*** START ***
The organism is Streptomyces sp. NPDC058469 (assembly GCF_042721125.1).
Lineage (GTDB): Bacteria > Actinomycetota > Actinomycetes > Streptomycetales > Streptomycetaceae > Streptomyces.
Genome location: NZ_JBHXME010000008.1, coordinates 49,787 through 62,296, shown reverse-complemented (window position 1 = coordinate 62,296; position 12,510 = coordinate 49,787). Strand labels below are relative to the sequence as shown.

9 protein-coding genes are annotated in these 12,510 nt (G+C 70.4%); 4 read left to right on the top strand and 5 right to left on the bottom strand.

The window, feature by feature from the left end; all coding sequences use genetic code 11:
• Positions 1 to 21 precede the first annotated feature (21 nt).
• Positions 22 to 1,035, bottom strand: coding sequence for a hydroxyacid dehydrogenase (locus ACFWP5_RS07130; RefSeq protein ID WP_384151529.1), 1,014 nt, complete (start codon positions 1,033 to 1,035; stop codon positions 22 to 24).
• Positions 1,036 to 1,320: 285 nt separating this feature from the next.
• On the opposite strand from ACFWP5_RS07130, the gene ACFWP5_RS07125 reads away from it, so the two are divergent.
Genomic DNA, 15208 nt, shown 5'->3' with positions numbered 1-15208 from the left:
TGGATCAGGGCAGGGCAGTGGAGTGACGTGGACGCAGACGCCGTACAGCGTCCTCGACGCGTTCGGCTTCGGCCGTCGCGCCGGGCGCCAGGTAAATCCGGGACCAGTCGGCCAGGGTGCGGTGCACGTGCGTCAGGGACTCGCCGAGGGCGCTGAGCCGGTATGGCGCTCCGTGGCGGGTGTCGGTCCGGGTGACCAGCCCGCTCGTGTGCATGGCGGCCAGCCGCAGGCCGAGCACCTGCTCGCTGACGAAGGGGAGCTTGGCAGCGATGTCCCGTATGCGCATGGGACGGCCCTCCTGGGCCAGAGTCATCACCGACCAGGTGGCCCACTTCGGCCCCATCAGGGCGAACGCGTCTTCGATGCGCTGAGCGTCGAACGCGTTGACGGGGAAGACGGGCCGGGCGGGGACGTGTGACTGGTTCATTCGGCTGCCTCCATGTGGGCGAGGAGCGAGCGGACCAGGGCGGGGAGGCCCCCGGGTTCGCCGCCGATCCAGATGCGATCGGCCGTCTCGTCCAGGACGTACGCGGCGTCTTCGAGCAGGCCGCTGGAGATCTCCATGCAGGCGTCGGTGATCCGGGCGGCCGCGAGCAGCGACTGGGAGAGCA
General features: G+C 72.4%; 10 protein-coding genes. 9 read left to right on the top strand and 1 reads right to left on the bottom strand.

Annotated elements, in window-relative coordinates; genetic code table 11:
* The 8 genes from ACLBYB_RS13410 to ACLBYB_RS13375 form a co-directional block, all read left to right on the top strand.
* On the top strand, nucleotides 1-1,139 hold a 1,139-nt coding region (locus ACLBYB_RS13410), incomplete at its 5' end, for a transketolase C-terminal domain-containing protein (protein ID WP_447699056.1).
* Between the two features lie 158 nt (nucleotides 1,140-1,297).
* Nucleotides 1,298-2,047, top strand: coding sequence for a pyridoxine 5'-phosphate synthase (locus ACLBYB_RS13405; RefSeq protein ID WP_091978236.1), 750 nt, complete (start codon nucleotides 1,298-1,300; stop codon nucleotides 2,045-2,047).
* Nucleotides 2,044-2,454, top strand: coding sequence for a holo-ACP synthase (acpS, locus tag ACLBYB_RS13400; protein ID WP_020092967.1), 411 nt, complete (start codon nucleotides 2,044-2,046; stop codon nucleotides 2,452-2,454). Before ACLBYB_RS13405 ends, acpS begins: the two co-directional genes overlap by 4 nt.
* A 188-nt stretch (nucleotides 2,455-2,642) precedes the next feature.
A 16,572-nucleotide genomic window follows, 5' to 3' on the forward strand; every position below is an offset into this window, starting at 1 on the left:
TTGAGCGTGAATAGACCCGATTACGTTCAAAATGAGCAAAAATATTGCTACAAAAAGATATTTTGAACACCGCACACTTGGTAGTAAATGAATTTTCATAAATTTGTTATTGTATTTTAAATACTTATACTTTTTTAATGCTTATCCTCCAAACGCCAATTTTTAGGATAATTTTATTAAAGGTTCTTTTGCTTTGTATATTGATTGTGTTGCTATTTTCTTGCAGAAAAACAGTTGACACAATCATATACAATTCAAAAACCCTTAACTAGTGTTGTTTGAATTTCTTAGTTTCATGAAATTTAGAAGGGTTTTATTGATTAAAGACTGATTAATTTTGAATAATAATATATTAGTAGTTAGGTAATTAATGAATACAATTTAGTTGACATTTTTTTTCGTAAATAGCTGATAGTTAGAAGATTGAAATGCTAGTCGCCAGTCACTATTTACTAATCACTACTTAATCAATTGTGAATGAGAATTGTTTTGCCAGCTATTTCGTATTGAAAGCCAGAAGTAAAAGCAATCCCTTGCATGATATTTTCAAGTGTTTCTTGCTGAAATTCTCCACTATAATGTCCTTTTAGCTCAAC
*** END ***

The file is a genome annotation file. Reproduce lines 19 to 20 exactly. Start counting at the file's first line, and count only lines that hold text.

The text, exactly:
* A 188-nt stretch (nucleotides 2,455-2,642) precedes the next feature.
A 16,572-nucleotide genomic window follows, 5' to 3' on the forward strand; every position below is an offset into this window, starting at 1 on the left: